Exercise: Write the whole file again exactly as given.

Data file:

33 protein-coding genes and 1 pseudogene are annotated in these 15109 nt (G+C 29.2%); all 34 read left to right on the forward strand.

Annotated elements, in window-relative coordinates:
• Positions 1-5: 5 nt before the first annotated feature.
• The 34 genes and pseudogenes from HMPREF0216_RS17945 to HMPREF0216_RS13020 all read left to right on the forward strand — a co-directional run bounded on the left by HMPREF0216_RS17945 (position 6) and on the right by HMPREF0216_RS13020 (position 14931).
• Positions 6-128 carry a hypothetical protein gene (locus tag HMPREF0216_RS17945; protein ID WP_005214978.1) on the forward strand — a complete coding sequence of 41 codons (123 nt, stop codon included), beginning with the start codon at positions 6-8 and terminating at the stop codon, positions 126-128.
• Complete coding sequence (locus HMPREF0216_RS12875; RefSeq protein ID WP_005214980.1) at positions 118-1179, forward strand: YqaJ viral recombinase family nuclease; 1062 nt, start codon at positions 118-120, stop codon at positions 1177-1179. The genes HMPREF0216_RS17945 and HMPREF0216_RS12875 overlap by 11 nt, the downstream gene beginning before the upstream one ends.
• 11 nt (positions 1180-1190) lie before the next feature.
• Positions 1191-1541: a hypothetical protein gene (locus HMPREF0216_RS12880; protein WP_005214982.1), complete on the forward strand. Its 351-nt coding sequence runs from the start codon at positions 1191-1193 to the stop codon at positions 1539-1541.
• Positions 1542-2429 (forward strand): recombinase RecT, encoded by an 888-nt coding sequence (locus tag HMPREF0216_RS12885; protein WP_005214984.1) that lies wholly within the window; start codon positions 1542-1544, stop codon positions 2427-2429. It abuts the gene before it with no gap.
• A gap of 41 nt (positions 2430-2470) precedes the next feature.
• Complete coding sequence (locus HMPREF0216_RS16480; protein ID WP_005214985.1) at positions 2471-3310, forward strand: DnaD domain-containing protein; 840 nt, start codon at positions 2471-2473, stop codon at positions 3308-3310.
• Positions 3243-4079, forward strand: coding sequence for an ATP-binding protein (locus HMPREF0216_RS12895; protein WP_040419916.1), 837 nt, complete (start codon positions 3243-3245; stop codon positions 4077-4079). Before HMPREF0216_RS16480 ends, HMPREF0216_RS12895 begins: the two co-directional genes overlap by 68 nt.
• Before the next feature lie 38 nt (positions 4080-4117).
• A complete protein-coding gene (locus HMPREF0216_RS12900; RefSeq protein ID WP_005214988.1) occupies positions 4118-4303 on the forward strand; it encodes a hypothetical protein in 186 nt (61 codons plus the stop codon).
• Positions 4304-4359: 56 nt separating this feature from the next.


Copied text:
33 protein-coding genes and 1 pseudogene are annotated in these 15109 nt (G+C 29.2%); all 34 read left to right on the forward strand.

Annotated elements, in window-relative coordinates:
• Positions 1-5: 5 nt before the first annotated feature.
• The 34 genes and pseudogenes from HMPREF0216_RS17945 to HMPREF0216_RS13020 all read left to right on the forward strand — a co-directional run bounded on the left by HMPREF0216_RS17945 (position 6) and on the right by HMPREF0216_RS13020 (position 14931).
• Positions 6-128 carry a hypothetical protein gene (locus tag HMPREF0216_RS17945; protein ID WP_005214978.1) on the forward strand — a complete coding sequence of 41 codons (123 nt, stop codon included), beginning with the start codon at positions 6-8 and terminating at the stop codon, positions 126-128.
• Complete coding sequence (locus HMPREF0216_RS12875; RefSeq protein ID WP_005214980.1) at positions 118-1179, forward strand: YqaJ viral recombinase family nuclease; 1062 nt, start codon at positions 118-120, stop codon at positions 1177-1179. The genes HMPREF0216_RS17945 and HMPREF0216_RS12875 overlap by 11 nt, the downstream gene beginning before the upstream one ends.
• 11 nt (positions 1180-1190) lie before the next feature.
• Positions 1191-1541: a hypothetical protein gene (locus HMPREF0216_RS12880; protein WP_005214982.1), complete on the forward strand. Its 351-nt coding sequence runs from the start codon at positions 1191-1193 to the stop codon at positions 1539-1541.
• Positions 1542-2429 (forward strand): recombinase RecT, encoded by an 888-nt coding sequence (locus tag HMPREF0216_RS12885; protein WP_005214984.1) that lies wholly within the window; start codon positions 1542-1544, stop codon positions 2427-2429. It abuts the gene before it with no gap.
• A gap of 41 nt (positions 2430-2470) precedes the next feature.
• Complete coding sequence (locus HMPREF0216_RS16480; protein ID WP_005214985.1) at positions 2471-3310, forward strand: DnaD domain-containing protein; 840 nt, start codon at positions 2471-2473, stop codon at positions 3308-3310.
• Positions 3243-4079, forward strand: coding sequence for an ATP-binding protein (locus HMPREF0216_RS12895; protein WP_040419916.1), 837 nt, complete (start codon positions 3243-3245; stop codon positions 4077-4079). Before HMPREF0216_RS16480 ends, HMPREF0216_RS12895 begins: the two co-directional genes overlap by 68 nt.
• Before the next feature lie 38 nt (positions 4080-4117).
• A complete protein-coding gene (locus HMPREF0216_RS12900; RefSeq protein ID WP_005214988.1) occupies positions 4118-4303 on the forward strand; it encodes a hypothetical protein in 186 nt (61 codons plus the stop codon).
• Positions 4304-4359: 56 nt separating this feature from the next.